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Sargasso of Space

by Andre Norton

CHAPTER ONE:

THE SOLAR QUEEN

The lanky, very young man in the ill-fitting Trader’s tunic tried to stretch the cramp out of his long legs. You’d think, Dane Thorson considered the point with a certain amount of irritation, the man who designed these under- surface transcontinental cars would take into mind that there would be tall passengers—not just midgets—using them. Not for the first time he wished that he could have used air transport. But he had only to finger the money belt, too flat about his middle, to remember who and what he was—a recruit new to the Service, without a ship or backer.

There was his muster pay from Training Pool, and a thin pad of crumpled credit slips which remained from the sale of all those belongings which could not follow him into space. And he had his minimum kit—that was the total sum of his possessions—except for that slender wafer of metal, notched and incised with a code beyond his reading, which would be his passport to what he determined was going to be a brighter future.

Not that he should question the luck he had had so far, Dane told himself firmly. After all, it wasn’t every boy from a Federation Home who could get an appointment to the Pool and emerge ten years later an apprentice Cargo Master ready for ship assignment off world. Even recalling the stiff examinations of the past few weeks could set him to squirming now. Basic mechanics, astrogation grounding, and then the more severe testing in his own specialization—cargo handling, stowage, trade procedure, Galactic markets, Extra-terrestrial psychology, and all the other items he had had to try and cram into his skull until he sometimes thought that he had nothing but bits and patches which he would never be able to sort into common sense. Not only had the course been tough, but he had been bucking the new trend in selection, too. Most of his classmates were from Service families—they had grown up in Trade.

Dane frowned at the back of the seat before him. Wasn’t Trade becoming more and more a closed clan? Sons followed fathers or brothers into the Service—it was increasingly difficult for a man without connections to get an appointment to the Pool. His luck had been good there—

Look at Sands, he had two older brothers, an uncle and a cousin all with Inter-Solar. And he never let anyone forget it either. Just let an apprentice get assigned into one of the big Companies and he was set for the rest of his life. The Companies had regular runs from one system to another. Their employees were always sure of a steady berth, you could buy Company stock. There were pensions and administrative jobs when you had to quit space—if you’d shown any promise. They had the cream of Trade—Inter-Solar, The Combine, Deneb-Galactic, Falworth- Ignesti—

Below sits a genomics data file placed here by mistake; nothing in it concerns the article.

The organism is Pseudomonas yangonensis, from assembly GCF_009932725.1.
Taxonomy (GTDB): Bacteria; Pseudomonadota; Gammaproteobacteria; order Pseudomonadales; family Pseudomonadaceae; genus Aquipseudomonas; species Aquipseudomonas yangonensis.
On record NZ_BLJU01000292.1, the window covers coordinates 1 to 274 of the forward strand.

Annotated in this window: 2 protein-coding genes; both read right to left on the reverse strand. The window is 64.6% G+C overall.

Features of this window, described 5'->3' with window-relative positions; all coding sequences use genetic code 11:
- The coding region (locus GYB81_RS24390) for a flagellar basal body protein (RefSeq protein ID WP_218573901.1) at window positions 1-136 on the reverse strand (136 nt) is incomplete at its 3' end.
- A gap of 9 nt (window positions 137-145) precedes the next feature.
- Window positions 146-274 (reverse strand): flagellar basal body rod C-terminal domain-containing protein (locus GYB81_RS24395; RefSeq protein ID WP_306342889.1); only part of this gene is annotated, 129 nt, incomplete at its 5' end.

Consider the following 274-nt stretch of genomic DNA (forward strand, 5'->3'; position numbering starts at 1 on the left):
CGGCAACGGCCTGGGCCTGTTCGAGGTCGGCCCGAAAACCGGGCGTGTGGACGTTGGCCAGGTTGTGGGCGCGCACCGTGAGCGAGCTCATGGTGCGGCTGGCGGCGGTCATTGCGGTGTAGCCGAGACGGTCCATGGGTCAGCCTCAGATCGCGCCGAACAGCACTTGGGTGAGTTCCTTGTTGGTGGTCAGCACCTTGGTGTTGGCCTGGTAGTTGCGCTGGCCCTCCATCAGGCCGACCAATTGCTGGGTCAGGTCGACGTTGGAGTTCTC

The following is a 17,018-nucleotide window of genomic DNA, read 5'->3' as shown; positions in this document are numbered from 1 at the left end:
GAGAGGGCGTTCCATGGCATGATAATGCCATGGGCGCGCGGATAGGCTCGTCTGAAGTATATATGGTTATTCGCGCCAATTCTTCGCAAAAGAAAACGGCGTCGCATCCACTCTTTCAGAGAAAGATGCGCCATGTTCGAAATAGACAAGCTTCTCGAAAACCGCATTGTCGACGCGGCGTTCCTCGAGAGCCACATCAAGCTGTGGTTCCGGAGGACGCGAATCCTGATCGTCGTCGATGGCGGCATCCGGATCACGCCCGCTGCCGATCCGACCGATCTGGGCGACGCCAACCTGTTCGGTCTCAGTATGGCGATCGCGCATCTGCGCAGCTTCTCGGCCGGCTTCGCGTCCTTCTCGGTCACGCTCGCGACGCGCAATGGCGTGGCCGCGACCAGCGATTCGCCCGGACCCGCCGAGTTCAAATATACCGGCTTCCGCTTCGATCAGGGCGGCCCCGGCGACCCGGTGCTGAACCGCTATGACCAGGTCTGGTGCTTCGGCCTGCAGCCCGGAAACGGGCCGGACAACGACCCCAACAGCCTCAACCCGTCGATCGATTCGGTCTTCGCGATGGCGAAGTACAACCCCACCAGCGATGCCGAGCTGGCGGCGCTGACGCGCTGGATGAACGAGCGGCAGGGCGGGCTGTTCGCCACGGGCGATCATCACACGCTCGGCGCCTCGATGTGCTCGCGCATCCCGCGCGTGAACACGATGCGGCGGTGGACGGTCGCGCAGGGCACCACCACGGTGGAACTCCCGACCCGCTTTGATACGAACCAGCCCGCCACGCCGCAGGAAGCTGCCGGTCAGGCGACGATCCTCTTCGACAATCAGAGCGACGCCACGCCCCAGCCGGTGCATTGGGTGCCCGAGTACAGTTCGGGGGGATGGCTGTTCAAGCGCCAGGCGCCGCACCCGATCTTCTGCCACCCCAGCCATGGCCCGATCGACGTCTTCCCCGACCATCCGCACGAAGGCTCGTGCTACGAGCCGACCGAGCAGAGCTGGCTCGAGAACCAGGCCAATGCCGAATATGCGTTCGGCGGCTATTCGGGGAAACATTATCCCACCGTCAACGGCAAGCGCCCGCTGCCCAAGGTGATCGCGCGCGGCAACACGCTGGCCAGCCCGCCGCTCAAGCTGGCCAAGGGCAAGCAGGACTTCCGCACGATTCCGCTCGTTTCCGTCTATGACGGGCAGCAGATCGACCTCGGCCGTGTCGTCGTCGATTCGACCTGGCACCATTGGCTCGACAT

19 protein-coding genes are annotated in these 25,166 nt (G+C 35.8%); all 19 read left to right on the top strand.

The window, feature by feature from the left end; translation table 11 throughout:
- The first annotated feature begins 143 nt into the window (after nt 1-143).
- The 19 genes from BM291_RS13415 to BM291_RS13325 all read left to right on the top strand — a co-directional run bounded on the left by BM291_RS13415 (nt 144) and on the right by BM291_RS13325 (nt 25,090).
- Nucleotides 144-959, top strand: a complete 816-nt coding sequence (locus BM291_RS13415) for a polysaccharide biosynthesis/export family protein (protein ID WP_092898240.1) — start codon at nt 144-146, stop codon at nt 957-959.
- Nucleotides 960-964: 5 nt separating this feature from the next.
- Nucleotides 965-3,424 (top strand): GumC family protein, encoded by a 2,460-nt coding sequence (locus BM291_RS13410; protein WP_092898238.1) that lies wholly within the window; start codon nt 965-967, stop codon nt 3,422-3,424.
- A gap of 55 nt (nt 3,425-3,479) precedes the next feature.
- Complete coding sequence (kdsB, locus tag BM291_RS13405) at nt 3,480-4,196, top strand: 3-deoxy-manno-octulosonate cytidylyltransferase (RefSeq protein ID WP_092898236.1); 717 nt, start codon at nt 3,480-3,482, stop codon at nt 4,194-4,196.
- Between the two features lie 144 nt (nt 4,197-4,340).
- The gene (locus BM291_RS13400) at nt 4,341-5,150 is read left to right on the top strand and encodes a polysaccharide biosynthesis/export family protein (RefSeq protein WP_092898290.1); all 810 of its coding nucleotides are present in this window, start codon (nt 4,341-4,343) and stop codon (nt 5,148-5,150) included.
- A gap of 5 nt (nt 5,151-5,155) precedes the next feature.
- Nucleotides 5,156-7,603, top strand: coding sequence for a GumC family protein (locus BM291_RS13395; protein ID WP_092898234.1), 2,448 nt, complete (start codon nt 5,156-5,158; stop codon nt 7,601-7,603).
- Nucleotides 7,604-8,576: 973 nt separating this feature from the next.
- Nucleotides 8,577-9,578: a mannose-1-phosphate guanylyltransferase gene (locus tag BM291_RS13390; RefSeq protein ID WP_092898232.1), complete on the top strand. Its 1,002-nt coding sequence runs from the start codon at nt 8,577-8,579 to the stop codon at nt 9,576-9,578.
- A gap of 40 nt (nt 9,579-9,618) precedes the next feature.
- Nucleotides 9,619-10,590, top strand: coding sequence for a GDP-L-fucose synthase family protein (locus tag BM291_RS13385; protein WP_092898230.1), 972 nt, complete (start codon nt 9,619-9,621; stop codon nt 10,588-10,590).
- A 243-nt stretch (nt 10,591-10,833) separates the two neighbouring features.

Dane blinked at the tela-screen set at eye level at the far end of the bullet-shaped car—not really seeing the commercial which at that moment was singing the praises of a Falworth-Ignesti import. It all depended on the Psycho. He patted his money belt again to be sure of the safety of his ID wafer, sealed into its most secret pocket.

The commercial faded into the red bar announcing a station. Dane waited for the faint jar which signalized the end of his two-hour trip. He was glad to be free of the projectile, able to drag his kit bag out of the mound of luggage from the van.

Most of his fellow travellers were Trade men. But few of them sported Company badges. The majority were drifters or Free Traders, men who either from faults of temperament or other reasons could not find a niche in the large parental organizations, but shipped out on one independent spacer or another, the bottom layer of the Trade world.

Dane shouldered his bag into the lift which swept him up to ground level and out into the sunshine of a baking south-western summer day. He lingered on the concrete apron which rimmed this side of the take-off Field, looking out over its pitted and blasted surface at the rows of cradles which held those ships now readying for flight. He had scant attention for the stubby inter-planetary traders, the Martian and Asteroid lines, the dull dark ships which ploughed out to Saturn’s and Jupiter’s moons. What he wanted lay beyond—the star ships—their sleek sides newly sprayed against dust friction, the soil of strange worlds perhaps still clinging to their standing fins.